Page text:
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Cops fix domestic violence computer flaw

A Sunshine Coast domestic violence survivor went into hiding after a Queensland Police Service computer system flaw resulted in her address being sent to her alleged abuser.
A Sunshine Coast domestic violence survivor went into hiding after a Queensland Police Service computer system flaw resulted in her address being sent to her alleged abuser. Patrick Woods

QUEENSLAND Police Service has fixed a computer system flaw that resulted in a high-risk domestic violence victim's address being sent to her accused rapist.

QPS confirmed on Thursday that an autofill function on a police DVO form failed to recognise victim and perpetrator red flags in the force's computer system.

When a Caboolture constable filled out a form related to the accused rapist and torturer, the system automatically added the alleged victim's address to the document.

Copies of the document were sent to the woman and her former husband.

The man has been committed to stand trial on rape, assault and other charges related to alleged offences in the Gympie-Sunshine Coast regions in 2015.

When she realised her husband had her address, the woman went into hiding, sleeping rough in tents, caravans and on couches for more than three months.

She also had to give up her job as she held grave fears for her life and that of her children.

"This was not a simple mistake - this was provision of my home address to someone I was in hiding from, someone who has threatened my life on numerous occasions," the woman told NewsRegional on Wednesday.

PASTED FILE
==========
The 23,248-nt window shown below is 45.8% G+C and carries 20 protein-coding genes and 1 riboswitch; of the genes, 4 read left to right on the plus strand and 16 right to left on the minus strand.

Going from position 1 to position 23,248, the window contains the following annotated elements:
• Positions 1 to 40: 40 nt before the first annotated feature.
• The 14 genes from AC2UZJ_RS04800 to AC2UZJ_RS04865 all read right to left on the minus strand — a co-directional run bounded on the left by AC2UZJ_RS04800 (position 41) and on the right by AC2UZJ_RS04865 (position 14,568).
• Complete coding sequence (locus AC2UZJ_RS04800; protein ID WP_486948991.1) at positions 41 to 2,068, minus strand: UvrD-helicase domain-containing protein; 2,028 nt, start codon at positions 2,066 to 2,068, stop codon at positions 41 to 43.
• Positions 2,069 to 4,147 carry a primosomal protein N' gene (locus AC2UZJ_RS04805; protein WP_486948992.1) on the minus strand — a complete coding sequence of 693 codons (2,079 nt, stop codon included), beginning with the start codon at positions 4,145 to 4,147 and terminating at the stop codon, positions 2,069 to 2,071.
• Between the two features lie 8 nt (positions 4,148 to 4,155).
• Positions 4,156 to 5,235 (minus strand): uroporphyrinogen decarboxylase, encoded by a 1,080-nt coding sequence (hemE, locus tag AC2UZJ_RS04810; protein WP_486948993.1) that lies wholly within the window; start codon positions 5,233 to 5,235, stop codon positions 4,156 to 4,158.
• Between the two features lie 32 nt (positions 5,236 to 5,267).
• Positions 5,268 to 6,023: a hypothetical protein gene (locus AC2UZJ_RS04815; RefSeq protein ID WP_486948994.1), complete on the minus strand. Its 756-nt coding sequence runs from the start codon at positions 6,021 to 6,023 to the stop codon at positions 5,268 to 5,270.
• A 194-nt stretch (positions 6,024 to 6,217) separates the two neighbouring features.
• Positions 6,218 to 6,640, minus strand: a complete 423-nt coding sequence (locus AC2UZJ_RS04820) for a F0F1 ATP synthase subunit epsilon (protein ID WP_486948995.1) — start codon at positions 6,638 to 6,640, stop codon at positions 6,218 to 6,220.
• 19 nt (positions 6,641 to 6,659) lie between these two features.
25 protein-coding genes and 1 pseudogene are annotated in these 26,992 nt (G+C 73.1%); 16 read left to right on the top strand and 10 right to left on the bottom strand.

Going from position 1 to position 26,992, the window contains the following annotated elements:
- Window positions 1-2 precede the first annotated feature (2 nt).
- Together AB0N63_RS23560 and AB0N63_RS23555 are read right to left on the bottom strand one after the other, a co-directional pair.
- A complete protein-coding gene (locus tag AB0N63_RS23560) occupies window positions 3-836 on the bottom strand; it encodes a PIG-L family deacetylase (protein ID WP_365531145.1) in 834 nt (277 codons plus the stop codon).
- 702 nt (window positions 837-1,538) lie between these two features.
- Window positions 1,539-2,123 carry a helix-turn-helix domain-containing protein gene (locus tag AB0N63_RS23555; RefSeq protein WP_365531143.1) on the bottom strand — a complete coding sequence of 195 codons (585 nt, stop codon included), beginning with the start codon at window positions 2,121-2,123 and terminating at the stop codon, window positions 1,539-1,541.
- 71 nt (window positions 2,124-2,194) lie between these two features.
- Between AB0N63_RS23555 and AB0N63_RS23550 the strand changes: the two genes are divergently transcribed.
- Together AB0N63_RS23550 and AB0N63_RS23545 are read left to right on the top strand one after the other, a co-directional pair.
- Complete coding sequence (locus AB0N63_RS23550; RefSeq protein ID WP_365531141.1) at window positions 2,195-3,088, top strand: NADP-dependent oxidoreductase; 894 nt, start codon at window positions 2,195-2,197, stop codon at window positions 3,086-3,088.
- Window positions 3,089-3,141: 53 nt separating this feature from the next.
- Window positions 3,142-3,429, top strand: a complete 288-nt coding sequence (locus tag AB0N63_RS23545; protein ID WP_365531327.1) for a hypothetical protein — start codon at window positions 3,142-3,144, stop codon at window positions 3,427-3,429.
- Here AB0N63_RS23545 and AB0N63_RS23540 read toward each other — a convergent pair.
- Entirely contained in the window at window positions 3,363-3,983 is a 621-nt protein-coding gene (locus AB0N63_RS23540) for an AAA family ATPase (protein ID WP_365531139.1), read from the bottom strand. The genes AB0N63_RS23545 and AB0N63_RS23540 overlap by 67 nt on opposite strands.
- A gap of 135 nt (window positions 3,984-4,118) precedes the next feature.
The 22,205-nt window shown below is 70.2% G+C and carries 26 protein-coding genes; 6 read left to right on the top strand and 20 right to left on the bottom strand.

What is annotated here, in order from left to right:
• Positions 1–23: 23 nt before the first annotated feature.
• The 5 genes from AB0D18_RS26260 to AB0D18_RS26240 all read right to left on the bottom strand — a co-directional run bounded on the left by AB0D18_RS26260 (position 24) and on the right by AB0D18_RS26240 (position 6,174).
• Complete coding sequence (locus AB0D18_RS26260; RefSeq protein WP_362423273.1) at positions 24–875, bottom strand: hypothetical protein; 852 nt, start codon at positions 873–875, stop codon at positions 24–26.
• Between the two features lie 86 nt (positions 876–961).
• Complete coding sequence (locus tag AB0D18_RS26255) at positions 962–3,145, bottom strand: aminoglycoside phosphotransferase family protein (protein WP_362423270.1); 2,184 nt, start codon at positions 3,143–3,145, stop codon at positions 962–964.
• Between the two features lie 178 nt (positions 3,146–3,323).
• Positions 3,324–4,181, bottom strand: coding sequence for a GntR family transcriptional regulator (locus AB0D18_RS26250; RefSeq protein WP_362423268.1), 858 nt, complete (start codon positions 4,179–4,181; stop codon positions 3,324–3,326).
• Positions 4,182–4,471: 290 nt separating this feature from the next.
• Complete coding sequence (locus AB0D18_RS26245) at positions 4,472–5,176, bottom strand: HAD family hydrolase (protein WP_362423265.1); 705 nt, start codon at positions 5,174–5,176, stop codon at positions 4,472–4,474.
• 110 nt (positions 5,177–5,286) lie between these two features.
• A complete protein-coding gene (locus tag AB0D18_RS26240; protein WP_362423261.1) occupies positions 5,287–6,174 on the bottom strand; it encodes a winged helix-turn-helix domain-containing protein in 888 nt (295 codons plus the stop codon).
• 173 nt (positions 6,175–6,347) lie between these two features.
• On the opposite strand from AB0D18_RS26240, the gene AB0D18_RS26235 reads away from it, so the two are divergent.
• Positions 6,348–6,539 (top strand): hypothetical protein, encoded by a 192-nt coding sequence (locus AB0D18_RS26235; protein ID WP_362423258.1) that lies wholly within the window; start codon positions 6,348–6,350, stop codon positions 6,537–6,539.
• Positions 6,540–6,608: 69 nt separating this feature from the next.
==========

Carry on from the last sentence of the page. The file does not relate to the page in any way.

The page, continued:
QPS said the officer involved did not realise what had happened and "there was no malice intended".

"The QPS acknowledges that this has been a distressing situation and was determined to ensure it does not happen again," police media spokesperson said.

"As a result, an immediate statewide notification was issued to all police officers making them aware of the auto-population function and requested that officers manually override the address field while an IT solution was found.

"A review of the software also identified that the auto-population function did not recognise the warning flag."

The spokesperson said the program had now been fixed.

"The program has now been rewritten to allow officers to acknowledge the warning flag and the autofill program is disabled.

"The QPS is confident this will prevent a similar disclosure in the future."

- NewsRegional

*For 24-hour support in Queensland phone DVConnect on 1800 811 811, MensLine on 1800 600 636 or the national hotline 1800RESPECT on 1800 737 732.

Topics:  computer crime domestic violence family queensland police woman

News Corp Australia

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